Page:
Acorn World (1998)
The website for a show that never was.
So this was supposed to be my masterwork, as in, the work that proved, at least to myself, that I had made it.
Only a couple of years after I started work at ArgoNet, and I'm sitting there getting briefed by a guy sent from Acorn Computers. My whole computing life - from the Acorn Electron that my parents bought me for Christmas when I was still at school, to learn programming; the BBC Masters and Archimedes machines I used at college, to learn graphics; the RiscPCs I used as a freelancer to get this job, and was still using at that very moment - everything involved Acorn computers. And this guy was Acorn Computers, with a big C.
They were just about to launch a new computer, the Phoebe (AKA the RISC PC II) and wanted to tie the look of the site and all marketing material to this new machine. I think I had already managed to blag an invite to the developer reveal, so I already knew what I was aiming for and it was down to the practicalities. Browsers in 1998 were fairly simplistic, especially the ones used by the target audience - it was all table layout and spacer GIFs back then kids, none of your modern CSS.
The links to sub-pages were to be shaped like pieces of a jigsaw puzzle, which I think tied in to the configuration options on the new OS - also puzzle piece shaped, although as I hadn't seen that yet my versions didn't come out quite the same. I came up with the images inside the puzzle pieces, some of which look suspiciously like bits from my library of useful stuff I put together so I never had to draw another pencil, newspaper or admission ticket ever again.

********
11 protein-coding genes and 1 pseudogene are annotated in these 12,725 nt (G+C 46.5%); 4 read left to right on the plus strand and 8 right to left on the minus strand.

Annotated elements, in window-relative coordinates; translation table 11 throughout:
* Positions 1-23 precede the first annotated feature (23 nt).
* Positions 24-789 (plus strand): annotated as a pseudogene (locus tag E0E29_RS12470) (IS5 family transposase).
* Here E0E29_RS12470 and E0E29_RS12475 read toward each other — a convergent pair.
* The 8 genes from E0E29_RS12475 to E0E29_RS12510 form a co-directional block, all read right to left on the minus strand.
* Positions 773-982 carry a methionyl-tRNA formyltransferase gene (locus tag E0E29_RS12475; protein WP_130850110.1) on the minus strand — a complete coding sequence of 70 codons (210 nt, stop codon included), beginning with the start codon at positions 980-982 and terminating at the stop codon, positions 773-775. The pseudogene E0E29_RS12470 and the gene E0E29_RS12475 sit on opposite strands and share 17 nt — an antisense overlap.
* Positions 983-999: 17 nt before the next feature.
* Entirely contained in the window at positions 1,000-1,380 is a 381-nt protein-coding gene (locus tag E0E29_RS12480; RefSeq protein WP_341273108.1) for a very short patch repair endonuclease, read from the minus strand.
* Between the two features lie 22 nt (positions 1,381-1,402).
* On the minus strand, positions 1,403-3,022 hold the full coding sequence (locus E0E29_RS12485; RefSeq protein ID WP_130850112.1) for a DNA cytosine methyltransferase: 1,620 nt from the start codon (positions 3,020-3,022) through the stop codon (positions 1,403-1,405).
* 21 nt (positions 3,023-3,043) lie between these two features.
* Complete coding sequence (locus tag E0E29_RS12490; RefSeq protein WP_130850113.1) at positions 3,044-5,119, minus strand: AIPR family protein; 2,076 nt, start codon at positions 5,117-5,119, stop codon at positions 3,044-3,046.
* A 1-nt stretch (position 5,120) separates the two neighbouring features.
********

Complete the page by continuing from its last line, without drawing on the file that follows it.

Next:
I also put together the sub pages based on a template that wouldn't look completely alien now - a header bar, a side nav, and a big info area. A small copy of the drive-shaped logo was used in the top right, and the puzzle icon pulled in to the page on the left.
Finally to tie it all together I created some animated GIFs - web banners were the way of doing online advertising back then - and we were go for launch!
The only problem was, the show was in October, and Acorn Computers didn't make it past September.
In a shock move in September 1998 Acorn cancelled the Risc PC 2 (Phoebe) project and made 60 staff redundant. The Workstation division has effectively been closed down and Acorn have cancelled plans for any future desktop computers.
Acorn announced the Risc PC 2 (Phoebe) computer far too early and it is rumoured that it was leaked accidentally. This prompted a significant fall in the sale of Risc PCs as potential buyers decided to wait for the launch of the Risc PC 2 before buying a Risc PC. Ironically many of those buyers would probably still have bought a Risc PC when the Risc PC 2 was launched - but the announcement of a new computer made buyers postpone their decision.
The advanced orders placed for the Risc PC 2 were disappointing, although it could be argued that many existing users were waiting to see the reviews before committing themselves.
So yeah... no Acorn, no Acorn World. The site stayed up, and there was a Java countdown timer that just kept on ticking; and the users kept on doing what they do, with shows and new versions of the OS still happening even in 2019. Professionally speaking, Argo went on to bigger things, working with the likes of Sony (SCEE), Apple, NTT Docomo and Amstrad. But through all that, the memory of this one has stuck with me.